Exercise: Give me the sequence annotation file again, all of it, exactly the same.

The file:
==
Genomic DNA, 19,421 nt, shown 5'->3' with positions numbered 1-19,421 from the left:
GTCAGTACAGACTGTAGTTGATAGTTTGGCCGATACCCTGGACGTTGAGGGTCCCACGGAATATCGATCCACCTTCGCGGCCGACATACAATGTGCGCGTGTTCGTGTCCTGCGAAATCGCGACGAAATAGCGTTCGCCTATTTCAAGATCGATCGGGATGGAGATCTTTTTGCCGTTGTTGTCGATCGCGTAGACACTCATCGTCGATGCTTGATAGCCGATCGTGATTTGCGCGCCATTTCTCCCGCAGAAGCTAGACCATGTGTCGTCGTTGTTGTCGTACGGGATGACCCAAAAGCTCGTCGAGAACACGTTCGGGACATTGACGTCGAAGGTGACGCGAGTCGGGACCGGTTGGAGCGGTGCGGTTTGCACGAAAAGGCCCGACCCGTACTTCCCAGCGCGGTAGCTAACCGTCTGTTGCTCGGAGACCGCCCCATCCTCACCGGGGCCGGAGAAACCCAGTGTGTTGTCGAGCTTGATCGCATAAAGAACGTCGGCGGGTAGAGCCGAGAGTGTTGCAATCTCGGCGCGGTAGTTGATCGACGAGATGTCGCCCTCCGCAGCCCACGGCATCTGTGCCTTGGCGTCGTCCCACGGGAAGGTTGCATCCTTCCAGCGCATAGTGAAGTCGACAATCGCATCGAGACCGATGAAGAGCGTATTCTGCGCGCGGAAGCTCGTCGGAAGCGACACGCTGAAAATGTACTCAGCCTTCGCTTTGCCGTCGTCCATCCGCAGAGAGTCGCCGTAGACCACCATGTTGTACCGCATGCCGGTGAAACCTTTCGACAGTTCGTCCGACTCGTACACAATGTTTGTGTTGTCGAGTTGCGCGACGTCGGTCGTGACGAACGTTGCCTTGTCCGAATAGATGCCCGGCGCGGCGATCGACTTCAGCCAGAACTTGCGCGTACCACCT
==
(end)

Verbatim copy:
Genomic DNA, 19,421 nt, shown 5'->3' with positions numbered 1-19,421 from the left:
GTCAGTACAGACTGTAGTTGATAGTTTGGCCGATACCCTGGACGTTGAGGGTCCCACGGAATATCGATCCACCTTCGCGGCCGACATACAATGTGCGCGTGTTCGTGTCCTGCGAAATCGCGACGAAATAGCGTTCGCCTATTTCAAGATCGATCGGGATGGAGATCTTTTTGCCGTTGTTGTCGATCGCGTAGACACTCATCGTCGATGCTTGATAGCCGATCGTGATTTGCGCGCCATTTCTCCCGCAGAAGCTAGACCATGTGTCGTCGTTGTTGTCGTACGGGATGACCCAAAAGCTCGTCGAGAACACGTTCGGGACATTGACGTCGAAGGTGACGCGAGTCGGGACCGGTTGGAGCGGTGCGGTTTGCACGAAAAGGCCCGACCCGTACTTCCCAGCGCGGTAGCTAACCGTCTGTTGCTCGGAGACCGCCCCATCCTCACCGGGGCCGGAGAAACCCAGTGTGTTGTCGAGCTTGATCGCATAAAGAACGTCGGCGGGTAGAGCCGAGAGTGTTGCAATCTCGGCGCGGTAGTTGATCGACGAGATGTCGCCCTCCGCAGCCCACGGCATCTGTGCCTTGGCGTCGTCCCACGGGAAGGTTGCATCCTTCCAGCGCATAGTGAAGTCGACAATCGCATCGAGACCGATGAAGAGCGTATTCTGCGCGCGGAAGCTCGTCGGAAGCGACACGCTGAAAATGTACTCAGCCTTCGCTTTGCCGTCGTCCATCCGCAGAGAGTCGCCGTAGACCACCATGTTGTACCGCATGCCGGTGAAACCTTTCGACAGTTCGTCCGACTCGTACACAATGTTTGTGTTGTCGAGTTGCGCGACGTCGGTCGTGACGAACGTTGCCTTGTCCGAATAGATGCCCGGCGCGGCGATCGACTTCAGCCAGAACTTGCGCGTACCACCT